Indeed, other early modern philosophers also rejected the notion of teleology in question, on the grounds that directedness can (they claimed) only be a feature of minds and not of unconscious inorganic phenomena. And in fact, even earlier than that, followers of Ockham were questioning the reality of necessary causal connections in nature. The two sides in this dispute differ over what is entailed by the claim that “a cause has an effect” (to use Ellmers’ phrase). For one side, this entails teleology and necessary connection, and for the other side it does not.
The point is this. The dispute over teleology of the kind at issue is substantive. That’s why there’s a dispute. The early modern and contemporary philosophers who reject the notion of teleology in question don’t say “Sure, the directedness you’re talking about is real, but that’s just an uninteresting tautological point.” Rather, they say that it is not real.
Another mark of how substantive the dispute is is the ripple effect it has had on other philosophical issues. For example, it is the reason why the intentionality of the mental became such a big problem for modern materialism. If there is no directedness anywhere in the natural world, then how can the mind’s intentionality (its directedness toward an object) be identified with or explained in terms of natural processes? Again, the reason there is a problem is precisely because materialists don’t say “Sure, there’s directedness in all material processes, but that’s just an uninteresting tautology.” Rather, they say that there is no directedness in the material world (or that what seems to be directedness can be analyzed away or reduced to something that involves no directedness).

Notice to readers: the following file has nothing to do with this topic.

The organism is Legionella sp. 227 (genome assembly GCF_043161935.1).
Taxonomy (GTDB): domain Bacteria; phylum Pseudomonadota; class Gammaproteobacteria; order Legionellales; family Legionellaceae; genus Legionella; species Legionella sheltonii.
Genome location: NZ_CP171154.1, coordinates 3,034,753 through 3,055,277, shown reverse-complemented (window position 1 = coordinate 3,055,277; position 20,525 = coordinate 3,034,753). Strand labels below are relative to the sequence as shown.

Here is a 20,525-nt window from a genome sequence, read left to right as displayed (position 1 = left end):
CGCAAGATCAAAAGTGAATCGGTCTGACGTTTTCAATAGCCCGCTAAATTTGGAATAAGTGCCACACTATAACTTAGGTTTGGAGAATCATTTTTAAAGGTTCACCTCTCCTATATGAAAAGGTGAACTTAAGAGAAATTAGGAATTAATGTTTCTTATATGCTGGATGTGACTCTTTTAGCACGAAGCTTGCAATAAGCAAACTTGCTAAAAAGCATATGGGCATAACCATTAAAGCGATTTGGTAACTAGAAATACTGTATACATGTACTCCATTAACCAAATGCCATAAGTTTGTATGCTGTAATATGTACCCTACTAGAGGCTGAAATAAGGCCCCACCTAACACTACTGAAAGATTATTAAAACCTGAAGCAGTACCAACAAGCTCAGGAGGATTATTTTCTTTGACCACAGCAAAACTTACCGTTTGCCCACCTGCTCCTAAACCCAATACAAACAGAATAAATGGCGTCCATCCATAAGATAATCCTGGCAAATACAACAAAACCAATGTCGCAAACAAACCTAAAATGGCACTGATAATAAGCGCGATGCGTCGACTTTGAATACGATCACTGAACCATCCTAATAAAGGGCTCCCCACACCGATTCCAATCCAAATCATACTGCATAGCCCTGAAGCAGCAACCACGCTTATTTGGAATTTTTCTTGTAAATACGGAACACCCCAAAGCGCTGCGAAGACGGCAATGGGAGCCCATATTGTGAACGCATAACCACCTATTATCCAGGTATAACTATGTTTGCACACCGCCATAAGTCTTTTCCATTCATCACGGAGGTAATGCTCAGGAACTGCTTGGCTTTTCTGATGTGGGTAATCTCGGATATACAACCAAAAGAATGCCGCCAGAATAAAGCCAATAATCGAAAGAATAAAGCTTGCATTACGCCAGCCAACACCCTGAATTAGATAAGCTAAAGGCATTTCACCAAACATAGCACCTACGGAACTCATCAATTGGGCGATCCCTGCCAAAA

Here’s another thing. All of this is discussed in my book. Which indicates, once again, that Ellmers didn’t read it very carefully, or perhaps simply didn’t understand it. If he had, he would have realized that the “tautology” charge at best begs the question and at worst simply misses the point.
Ellmers also remarks that “a thoughtful debate about this question would have involved the metaphysical basis of natural right.” But yet again, this just shows Ellmers’ fixation on trying to tie my book to the issues he personally cares about, even if they are not what the book itself is about. Is teleology relevant to the question of the metaphysical basis of natural right? You bet it is. Is the topic of the metaphysical basis of natural right interesting and important? You bet it is.
But it is also true that you can say a lot about teleology without getting into that particular application of the concept, and a lot of what you can say about it is interesting and important in its own right. And it is these other issues that are the subject matter of Aristotle’s Revenge.
Not every book has to be about Glenn Ellmers’ favorite topics. The fact that Ellmers can’t seem to blow his nose without addressing its relevance to the metaphysical basis of natural right doesn’t entail that the rest of us have to follow suit.